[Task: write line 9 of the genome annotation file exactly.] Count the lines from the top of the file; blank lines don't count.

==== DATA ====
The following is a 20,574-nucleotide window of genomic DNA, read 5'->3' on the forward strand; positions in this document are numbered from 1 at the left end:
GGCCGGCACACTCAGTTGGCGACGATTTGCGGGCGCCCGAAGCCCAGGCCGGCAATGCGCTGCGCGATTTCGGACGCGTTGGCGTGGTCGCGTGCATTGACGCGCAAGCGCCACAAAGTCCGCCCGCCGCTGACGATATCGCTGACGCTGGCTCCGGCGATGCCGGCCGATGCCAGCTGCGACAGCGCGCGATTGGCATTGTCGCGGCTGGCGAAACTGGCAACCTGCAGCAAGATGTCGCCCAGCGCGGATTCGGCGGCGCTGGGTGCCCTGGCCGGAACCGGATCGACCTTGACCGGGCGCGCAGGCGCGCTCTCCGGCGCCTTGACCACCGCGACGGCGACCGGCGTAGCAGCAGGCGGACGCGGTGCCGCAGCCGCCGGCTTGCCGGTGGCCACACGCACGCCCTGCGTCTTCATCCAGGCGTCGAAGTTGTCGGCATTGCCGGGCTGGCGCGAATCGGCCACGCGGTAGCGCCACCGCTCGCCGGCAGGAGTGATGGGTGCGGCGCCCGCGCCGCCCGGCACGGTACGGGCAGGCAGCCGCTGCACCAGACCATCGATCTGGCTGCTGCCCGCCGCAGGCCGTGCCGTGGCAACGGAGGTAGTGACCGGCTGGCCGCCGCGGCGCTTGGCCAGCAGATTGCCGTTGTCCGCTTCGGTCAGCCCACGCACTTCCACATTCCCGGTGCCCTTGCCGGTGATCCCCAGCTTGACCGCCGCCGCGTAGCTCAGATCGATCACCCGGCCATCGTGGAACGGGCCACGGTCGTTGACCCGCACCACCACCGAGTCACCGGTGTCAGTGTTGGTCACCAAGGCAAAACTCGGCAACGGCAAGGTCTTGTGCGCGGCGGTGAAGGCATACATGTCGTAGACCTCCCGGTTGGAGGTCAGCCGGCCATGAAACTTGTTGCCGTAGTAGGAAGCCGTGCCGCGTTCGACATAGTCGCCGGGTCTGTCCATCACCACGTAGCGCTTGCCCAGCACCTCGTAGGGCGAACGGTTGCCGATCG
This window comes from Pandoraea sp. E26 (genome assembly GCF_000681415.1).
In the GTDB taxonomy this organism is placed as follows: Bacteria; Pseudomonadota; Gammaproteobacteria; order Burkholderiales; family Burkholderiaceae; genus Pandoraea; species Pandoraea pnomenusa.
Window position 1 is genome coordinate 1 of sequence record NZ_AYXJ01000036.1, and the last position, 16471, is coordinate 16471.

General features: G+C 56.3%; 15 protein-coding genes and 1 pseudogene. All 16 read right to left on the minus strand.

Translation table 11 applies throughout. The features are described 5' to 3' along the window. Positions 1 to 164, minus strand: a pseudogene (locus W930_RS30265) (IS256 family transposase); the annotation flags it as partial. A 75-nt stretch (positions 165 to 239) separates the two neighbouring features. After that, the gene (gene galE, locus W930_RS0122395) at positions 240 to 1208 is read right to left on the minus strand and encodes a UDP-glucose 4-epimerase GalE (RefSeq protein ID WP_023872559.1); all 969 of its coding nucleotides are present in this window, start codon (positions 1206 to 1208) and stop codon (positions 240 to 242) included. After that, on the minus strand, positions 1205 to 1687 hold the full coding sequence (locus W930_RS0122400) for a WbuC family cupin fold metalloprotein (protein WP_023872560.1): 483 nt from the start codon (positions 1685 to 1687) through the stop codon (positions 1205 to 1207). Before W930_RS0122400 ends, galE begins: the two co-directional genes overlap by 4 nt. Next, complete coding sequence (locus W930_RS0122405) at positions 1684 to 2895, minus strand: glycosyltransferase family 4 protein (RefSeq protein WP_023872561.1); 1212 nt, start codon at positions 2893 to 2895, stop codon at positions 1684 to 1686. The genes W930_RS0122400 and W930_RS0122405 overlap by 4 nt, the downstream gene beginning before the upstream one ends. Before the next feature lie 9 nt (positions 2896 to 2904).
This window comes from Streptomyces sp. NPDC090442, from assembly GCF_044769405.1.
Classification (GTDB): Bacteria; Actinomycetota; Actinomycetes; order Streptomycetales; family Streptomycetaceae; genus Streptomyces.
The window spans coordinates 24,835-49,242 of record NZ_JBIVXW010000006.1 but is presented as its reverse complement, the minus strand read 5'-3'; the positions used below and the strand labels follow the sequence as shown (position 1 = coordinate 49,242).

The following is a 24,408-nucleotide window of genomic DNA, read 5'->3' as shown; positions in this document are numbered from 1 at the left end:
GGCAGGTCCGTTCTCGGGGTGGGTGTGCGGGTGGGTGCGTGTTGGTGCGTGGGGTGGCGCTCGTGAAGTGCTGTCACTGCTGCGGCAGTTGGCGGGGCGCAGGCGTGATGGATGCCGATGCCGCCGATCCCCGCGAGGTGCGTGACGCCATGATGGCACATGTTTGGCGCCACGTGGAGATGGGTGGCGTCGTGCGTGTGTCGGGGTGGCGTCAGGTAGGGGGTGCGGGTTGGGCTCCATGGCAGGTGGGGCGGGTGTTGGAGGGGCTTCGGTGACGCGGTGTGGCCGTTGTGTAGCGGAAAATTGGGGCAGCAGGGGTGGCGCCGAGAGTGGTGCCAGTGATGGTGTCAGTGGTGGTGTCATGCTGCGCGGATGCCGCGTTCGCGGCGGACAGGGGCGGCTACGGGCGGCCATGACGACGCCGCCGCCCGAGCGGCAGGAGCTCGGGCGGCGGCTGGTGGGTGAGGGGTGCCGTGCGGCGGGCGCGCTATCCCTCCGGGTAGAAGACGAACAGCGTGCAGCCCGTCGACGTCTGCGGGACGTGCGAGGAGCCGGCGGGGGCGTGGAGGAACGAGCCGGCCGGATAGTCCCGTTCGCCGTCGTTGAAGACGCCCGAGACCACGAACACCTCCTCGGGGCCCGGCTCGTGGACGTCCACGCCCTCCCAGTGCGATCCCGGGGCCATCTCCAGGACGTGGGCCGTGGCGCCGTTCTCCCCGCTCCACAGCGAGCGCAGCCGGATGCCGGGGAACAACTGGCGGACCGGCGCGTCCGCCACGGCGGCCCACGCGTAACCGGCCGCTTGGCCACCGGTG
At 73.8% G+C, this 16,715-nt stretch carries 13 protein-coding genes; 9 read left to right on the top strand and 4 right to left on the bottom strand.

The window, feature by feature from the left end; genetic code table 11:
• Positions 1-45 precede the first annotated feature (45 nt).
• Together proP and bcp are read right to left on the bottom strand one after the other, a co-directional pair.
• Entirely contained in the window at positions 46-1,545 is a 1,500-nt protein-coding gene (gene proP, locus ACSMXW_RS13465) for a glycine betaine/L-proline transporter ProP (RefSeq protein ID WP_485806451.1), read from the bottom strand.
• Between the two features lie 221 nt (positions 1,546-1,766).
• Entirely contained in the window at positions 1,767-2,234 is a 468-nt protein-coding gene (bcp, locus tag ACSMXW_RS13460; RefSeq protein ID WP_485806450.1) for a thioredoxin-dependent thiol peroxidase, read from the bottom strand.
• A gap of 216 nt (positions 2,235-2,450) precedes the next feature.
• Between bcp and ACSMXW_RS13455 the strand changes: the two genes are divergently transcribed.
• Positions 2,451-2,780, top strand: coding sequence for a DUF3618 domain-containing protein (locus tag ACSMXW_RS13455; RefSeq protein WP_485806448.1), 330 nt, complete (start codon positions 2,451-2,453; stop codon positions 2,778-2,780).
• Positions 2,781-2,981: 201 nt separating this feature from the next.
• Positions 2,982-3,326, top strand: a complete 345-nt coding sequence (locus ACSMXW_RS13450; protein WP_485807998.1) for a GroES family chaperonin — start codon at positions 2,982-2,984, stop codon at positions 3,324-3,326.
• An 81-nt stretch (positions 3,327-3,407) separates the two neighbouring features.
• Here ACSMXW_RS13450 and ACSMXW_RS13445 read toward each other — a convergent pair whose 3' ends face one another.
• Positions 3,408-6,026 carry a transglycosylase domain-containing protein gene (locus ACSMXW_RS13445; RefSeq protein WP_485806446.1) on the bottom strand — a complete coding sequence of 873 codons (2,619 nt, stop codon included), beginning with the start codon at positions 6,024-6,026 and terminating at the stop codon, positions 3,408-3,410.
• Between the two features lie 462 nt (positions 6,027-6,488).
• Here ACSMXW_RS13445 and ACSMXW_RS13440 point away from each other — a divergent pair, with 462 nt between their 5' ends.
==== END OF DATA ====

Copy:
Classification (GTDB): Bacteria; Actinomycetota; Actinomycetes; order Streptomycetales; family Streptomycetaceae; genus Streptomyces.